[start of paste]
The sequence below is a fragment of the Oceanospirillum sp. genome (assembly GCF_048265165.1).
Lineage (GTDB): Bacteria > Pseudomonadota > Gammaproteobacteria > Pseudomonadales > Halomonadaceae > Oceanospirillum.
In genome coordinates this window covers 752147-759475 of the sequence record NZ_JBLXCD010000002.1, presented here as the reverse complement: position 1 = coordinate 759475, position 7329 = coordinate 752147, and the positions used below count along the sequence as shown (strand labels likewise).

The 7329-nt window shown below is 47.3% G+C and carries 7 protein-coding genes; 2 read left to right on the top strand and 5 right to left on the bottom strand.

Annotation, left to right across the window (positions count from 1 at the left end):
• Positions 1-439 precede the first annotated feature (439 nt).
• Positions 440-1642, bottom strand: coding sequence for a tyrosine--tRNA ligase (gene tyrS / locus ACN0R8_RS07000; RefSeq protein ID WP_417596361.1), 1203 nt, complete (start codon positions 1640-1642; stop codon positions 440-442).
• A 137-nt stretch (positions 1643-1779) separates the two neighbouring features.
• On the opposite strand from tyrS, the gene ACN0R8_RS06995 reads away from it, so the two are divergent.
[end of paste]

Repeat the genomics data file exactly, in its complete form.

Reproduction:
The sequence below is a fragment of the Oceanospirillum sp. genome (assembly GCF_048265165.1).
Lineage (GTDB): Bacteria > Pseudomonadota > Gammaproteobacteria > Pseudomonadales > Halomonadaceae > Oceanospirillum.
In genome coordinates this window covers 752147-759475 of the sequence record NZ_JBLXCD010000002.1, presented here as the reverse complement: position 1 = coordinate 759475, position 7329 = coordinate 752147, and the positions used below count along the sequence as shown (strand labels likewise).

The 7329-nt window shown below is 47.3% G+C and carries 7 protein-coding genes; 2 read left to right on the top strand and 5 right to left on the bottom strand.

Annotation, left to right across the window (positions count from 1 at the left end):
• Positions 1-439 precede the first annotated feature (439 nt).
• Positions 440-1642, bottom strand: coding sequence for a tyrosine--tRNA ligase (gene tyrS / locus ACN0R8_RS07000; RefSeq protein ID WP_417596361.1), 1203 nt, complete (start codon positions 1640-1642; stop codon positions 440-442).
• A 137-nt stretch (positions 1643-1779) separates the two neighbouring features.
• On the opposite strand from tyrS, the gene ACN0R8_RS06995 reads away from it, so the two are divergent.